During the ’80s there were two names in American horror that easily generated a buzz. Stephen King was the hottest author as he kept releasing novels as thick as phone books that would scare you more than the robocaller who wants to get your credit card number. George Romero frightened and grossed out movie audiences with Night of the Living Dead and Dawn of the Dead. When the duo teamed up for Creepshow, the film creeped out audiences and proved to be a box office hit. The movie paid tribute to gruesome comic books including Tales from the Crypt and The Vault of Horror and the anthology horror films produced in the ’70s by Amicus in England which included Tales from the Crypt and The Vault of Horror. Naturally when a movie is a hit, a producer is ready to create a sequel. Thus Romero and King put together Creepshow 2 for a second scare.
The movie opens with the framing story of Billy eagerly awaiting the arrival of the latest issue of Creepshow. He’s lucky since his copy is delivered by the Creep (From Dusk Till Dawn‘s Tom Savini) himself. Billy and the Creep are transformed into animated characters as the opening credits kick in. But things get back to live action as “Old Chief Wood’nhead” leaps off the page. The town of Dead River is drying up as everyone seems to be broke. This isn’t good for George Kennedy’s general store. His wife (Road to Singapore‘s Dorothy Lamour) wants him to retire. But he’s too busy being part of the community and cleaning up the Indian statue out front. A local tribal chief gives George a collection of items as collateral for their debt with him. Things seems warm in the dusty town. Soon after the chief’s nephew (Alien3‘s Holt McCallany) arrives with a shotgun and two goon pals. They’re going out to Hollywood since the nephew is ready to share his handsome looks with the world. Before he goes, he needs a little money for the trip to California and he wants it from George. When things get nasty, a supernatural force posses an unlikely avenger. “The Raft” follows a car full of teens out to a remote lake for fun afternoon. They into the water and play on a floating wooden raft. The teens learn they aren’t alone. Something nasty is in the water and it doesn’t want them to reach the beach. It’s a gruesome tale of survival.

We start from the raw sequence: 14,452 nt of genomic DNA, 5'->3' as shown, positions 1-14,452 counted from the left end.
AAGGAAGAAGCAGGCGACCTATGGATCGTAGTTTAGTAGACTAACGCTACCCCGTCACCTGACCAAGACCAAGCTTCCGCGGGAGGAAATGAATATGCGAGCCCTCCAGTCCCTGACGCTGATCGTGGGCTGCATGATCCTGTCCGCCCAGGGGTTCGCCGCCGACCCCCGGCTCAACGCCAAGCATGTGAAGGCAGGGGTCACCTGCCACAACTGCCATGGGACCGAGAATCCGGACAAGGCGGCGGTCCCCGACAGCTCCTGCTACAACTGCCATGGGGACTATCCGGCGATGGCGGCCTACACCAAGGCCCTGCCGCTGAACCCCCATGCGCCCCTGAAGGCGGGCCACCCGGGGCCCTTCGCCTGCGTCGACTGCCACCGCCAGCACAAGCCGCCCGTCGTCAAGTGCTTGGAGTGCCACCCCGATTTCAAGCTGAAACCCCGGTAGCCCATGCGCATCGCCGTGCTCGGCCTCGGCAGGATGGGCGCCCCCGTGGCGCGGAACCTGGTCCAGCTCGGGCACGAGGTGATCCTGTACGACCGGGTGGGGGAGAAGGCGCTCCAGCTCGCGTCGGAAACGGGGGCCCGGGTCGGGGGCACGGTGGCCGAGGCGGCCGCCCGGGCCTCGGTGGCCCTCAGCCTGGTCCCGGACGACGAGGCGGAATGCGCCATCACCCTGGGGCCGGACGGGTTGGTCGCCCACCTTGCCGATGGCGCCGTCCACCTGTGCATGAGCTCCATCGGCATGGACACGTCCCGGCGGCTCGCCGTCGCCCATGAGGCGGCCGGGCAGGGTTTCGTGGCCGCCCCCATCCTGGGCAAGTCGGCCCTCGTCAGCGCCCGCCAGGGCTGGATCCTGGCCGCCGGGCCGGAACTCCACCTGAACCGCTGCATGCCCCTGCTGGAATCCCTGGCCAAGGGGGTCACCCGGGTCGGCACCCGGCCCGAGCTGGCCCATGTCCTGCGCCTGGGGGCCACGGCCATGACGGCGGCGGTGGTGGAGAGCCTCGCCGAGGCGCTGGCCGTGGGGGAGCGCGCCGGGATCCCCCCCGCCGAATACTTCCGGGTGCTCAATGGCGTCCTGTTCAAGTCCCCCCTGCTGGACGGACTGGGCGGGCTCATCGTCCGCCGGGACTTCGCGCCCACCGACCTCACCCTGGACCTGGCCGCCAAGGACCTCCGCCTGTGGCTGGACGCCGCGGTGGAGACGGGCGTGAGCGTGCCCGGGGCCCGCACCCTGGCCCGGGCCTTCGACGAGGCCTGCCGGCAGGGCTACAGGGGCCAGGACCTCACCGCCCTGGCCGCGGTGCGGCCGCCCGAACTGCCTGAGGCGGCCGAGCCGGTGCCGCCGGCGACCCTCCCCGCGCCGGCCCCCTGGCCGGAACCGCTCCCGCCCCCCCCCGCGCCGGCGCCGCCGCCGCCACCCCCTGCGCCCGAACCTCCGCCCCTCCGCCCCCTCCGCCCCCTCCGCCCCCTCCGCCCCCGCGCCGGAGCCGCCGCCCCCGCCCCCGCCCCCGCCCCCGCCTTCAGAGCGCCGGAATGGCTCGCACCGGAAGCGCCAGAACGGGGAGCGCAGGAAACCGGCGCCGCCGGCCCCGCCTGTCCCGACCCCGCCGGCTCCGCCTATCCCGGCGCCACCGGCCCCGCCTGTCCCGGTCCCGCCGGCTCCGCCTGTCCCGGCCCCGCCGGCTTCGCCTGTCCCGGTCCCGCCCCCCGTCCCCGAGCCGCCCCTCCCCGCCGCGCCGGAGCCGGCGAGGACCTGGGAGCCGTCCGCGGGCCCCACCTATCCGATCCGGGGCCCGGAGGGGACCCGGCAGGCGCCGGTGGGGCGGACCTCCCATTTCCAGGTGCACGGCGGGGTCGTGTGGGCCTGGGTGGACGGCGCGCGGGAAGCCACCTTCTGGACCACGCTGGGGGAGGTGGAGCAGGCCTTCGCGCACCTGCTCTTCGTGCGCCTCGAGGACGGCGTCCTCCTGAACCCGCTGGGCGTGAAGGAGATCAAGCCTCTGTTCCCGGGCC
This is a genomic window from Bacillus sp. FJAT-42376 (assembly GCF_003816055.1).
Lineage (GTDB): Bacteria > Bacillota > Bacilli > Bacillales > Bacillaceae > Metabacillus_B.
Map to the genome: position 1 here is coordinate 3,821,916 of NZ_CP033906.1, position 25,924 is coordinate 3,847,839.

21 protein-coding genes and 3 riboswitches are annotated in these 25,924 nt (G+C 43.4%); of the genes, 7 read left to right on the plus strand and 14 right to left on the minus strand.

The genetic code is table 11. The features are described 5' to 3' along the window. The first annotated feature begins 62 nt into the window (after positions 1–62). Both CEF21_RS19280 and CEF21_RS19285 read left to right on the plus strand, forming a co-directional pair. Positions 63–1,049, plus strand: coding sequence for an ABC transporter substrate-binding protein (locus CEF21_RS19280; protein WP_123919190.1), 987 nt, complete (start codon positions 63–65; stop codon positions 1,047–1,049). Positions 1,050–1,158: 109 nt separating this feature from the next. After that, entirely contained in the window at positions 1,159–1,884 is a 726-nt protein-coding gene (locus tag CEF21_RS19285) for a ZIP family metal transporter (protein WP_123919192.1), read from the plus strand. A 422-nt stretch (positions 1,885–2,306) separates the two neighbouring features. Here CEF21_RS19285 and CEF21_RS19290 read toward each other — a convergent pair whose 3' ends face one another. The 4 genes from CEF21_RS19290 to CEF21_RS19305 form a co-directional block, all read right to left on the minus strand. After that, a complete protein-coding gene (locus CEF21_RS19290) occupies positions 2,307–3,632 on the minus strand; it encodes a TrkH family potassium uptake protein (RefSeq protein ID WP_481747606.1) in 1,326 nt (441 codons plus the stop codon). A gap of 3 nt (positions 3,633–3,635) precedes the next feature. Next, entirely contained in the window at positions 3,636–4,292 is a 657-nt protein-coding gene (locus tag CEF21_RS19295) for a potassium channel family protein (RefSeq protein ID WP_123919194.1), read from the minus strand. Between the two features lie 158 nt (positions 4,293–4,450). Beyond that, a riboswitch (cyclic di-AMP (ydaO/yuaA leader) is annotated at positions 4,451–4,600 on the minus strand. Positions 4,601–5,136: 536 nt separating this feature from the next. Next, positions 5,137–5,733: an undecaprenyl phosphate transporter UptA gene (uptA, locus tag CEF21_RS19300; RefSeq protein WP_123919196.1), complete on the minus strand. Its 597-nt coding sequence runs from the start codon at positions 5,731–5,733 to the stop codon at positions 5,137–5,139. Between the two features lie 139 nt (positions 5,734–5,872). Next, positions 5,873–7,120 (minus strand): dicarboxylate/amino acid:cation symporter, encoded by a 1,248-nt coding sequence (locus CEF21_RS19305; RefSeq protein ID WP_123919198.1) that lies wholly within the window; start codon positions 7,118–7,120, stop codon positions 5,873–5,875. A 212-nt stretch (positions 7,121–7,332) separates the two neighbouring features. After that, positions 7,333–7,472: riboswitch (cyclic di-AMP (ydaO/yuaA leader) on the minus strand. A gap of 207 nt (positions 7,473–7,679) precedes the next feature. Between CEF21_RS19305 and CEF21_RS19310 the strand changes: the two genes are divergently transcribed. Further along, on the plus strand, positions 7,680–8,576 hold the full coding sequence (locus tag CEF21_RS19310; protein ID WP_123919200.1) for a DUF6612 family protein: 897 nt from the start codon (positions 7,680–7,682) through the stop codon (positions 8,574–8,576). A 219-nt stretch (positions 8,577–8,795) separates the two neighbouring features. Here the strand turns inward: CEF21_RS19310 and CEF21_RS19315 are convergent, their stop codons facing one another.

“The Hitch-hiker” opens with a woman (Moonraker‘s Lois Chiles) wrapping up her session with a gigolo. She likes paying the guy to give her what her busy lawyer husband can’t provide in the bed. But she has to get home quick since she lost track of time during her pleasure session. She’s speeding home to beat her husband to the garage only to become a distracted driver. She loses control of the car and hits a hitchhiker (Barbershop‘s Tom Wright). She speeds off without offering any help. The hitchhiker won’t let her drive home as he keeps popping up on the road. The framing story slips back into animation as Billy springing a surprise on his bully.
Overall Creepshow 2 isn’t quite as good as the original. But The Hitch-hiker makes this a must see and have movie. The stunts are amazing as Wright hangs onto her speeding car. This is up their with Mad Max Fury Road level people clinging to cars action. The make up effects as he keeps getting slammed into stuff makes this a nightmare that won’t stop. The hitchhiker declaring, “Thanks for the ride, lady” as his face turns into a bloody mess remains memorable after nearly 30 years. This segment rightfully overwhelms the movie with it’s unrelenting nightmare quality that wraps up Creepshow 2 on the right horrific note.